Yes, we certainly have a soft spot for all facets of art.  Although “Dreamer” and “Storybook” are, at this point, all that you will find, as resources are often poured into groceries, gas money and motels. Although we did put extensive effort into the image for our Storybook album cover, and I do love to take photographs as a way to give people the opportunity to see different parts of the country as we have seen it so far. There are literally hundreds of photographs in various tour albums from 2013 up on our Facebook page, and although not a musical output, we think nature has something to say about truth too. That’s why I love capturing and sharing what I see. Along with that, music has this beautiful way of, in a metaphoric sense, bringing us to another place. At times, when music is playing in the background, something about a particular song will prompt me to just stop what I’m doing and listen. At other times, a song begins to play and Jordan is internally nudged to stand up, take my hand, and lead me in a dance. And at other times, a song will cause us to wrestle with an emotion we thought was hidden or an experience we thought had been swept under the rug. I believe art does that as well — a painting, an image, a shade of light — they each have that capacity to stop someone dead in their tracks, left to simply breathe and reflect. Combine music with art and, well, that’s beauty and depth multiplied, using not only sound, but sight.

Your songs are very revealing and personal. What’s it like to perform them in front of an audience of strangers?
Someone once used the analogy that people are like onions. They have several layers and in order to see the onion in full, each layer needs to be peeled back. If peeling back a layer or two comes at the benefit of those listening, then I should always be willing to share my heart. Of course, there are several more layers that the songs can’t tell, some of which are to be kept for those closest to me. In light of that, I think sharing becomes rather effortless, because I know the extent of my heart that is being exposed.  Strangely enough, however, vulnerability is actually much easier in front of a group of strangers. When you share with someone you don’t know, especially in the context of an audience, you protect yourself from a personal interaction or immediate challenge. It’s the same thing Facebook users and YouTube commenters do every day.  We share feelings, concerns, and opinions to a blanket of faces, and never receive the challenge of a face-to-face interaction. We position ourselves in a place where we can choose what we want to share, and forego seeing what effect our words have. Conversation over a cup of coffee with a dear friend can be far more revealing and personal than a selected story spoken to several unknown faces. Though in the midst of social media, it seems that what I do as an artist is more personal than what some people experience in their everyday relationships. So I do hope that by sharing outside of a typed context, it might prompt people to dig a bit deeper with those they already know.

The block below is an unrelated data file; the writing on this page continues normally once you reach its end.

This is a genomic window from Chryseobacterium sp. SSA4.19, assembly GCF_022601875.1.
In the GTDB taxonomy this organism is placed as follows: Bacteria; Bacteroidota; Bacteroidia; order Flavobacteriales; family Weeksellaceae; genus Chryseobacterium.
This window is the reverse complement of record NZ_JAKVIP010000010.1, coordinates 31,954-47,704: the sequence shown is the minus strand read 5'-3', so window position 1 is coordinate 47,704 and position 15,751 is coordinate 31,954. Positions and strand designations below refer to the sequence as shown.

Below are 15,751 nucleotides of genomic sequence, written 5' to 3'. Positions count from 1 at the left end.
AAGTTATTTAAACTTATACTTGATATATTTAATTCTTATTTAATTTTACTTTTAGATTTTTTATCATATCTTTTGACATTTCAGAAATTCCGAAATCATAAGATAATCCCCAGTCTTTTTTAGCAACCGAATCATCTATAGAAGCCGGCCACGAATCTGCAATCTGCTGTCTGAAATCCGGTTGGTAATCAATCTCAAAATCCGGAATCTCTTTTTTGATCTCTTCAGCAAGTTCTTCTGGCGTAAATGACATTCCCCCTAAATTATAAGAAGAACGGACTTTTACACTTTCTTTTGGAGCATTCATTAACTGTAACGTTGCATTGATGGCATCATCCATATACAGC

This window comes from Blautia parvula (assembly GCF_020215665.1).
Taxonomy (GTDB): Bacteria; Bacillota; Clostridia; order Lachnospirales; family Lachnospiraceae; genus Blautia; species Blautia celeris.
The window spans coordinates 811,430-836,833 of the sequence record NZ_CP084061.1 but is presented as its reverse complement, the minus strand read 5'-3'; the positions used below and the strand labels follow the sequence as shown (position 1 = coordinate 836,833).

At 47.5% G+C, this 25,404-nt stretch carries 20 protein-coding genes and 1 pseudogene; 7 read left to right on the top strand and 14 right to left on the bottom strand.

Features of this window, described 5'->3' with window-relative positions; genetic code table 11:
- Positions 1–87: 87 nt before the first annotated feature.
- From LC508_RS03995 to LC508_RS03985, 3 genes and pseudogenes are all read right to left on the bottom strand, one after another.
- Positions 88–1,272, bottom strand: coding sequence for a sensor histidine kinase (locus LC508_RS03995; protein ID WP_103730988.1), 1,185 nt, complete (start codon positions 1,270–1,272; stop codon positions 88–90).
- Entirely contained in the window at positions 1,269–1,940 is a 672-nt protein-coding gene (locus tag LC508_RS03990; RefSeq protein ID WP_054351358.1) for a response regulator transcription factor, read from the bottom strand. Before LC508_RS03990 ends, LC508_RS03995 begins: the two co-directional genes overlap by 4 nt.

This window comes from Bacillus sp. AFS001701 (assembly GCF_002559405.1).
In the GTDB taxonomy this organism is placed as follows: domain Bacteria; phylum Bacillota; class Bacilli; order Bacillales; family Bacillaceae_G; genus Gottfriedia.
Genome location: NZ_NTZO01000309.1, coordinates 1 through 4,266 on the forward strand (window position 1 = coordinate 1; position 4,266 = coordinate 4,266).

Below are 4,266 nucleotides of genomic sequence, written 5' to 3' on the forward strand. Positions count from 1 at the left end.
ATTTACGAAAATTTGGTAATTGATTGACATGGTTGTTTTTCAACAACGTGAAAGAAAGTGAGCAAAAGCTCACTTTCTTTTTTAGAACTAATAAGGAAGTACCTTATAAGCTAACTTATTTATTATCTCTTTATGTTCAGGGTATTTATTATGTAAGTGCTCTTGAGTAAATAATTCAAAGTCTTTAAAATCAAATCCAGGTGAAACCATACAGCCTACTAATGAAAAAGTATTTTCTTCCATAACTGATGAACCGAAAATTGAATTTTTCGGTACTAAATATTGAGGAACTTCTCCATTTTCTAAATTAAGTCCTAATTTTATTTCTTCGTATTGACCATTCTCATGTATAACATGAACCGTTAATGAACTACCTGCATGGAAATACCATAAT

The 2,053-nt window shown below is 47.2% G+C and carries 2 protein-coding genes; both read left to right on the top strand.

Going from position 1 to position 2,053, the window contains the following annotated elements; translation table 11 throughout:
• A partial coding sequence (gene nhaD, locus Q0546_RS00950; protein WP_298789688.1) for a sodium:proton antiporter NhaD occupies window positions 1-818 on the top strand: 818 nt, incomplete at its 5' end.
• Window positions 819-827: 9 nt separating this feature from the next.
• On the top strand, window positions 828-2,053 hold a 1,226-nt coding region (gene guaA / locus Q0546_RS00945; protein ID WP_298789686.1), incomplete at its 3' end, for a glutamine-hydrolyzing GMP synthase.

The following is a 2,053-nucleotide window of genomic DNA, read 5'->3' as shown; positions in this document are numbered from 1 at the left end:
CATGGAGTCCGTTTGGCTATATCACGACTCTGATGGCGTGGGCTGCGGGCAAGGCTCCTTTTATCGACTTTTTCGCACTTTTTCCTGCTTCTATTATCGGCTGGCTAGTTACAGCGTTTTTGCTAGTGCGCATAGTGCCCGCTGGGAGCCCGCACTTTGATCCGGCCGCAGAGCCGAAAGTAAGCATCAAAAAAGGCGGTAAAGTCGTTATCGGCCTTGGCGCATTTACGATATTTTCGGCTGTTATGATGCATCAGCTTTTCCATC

Tell us what we can expect from your upcoming show at the Altamont Brewery.
Well after all of that, it sounds like we’re quite serious! That in part is true, and we often play the solemnly chill card, but seeing as Lucrezio is all about personal interaction and life experience, we’d be remiss if we left out the chance to simply have fun. That’s where the covers come in, as nothing sparks a smile like being able to sing along to a favorite song. So, we’ll throw a few of those in there, but the real core of who we are will come through in our original material. Expect a night that might make you laugh, or it might make you cry, but at the very least, it will make for another night in beautiful Asheville with handcrafted beer and the music of two dreamers. That right there sounds pretty lovely.

About Alli Marshall
Alli Marshall is the arts section editor at Mountain Xpress. She's lived in Asheville for more than 20 years and loves live music, visual art, fiction and friendly dogs. Alli is the winner of the 2016 Thomas Wolfe Fiction Prize and the author of the novel "How to Talk to Rockstars," published by Logosophia Books. Follow me @alli_marshall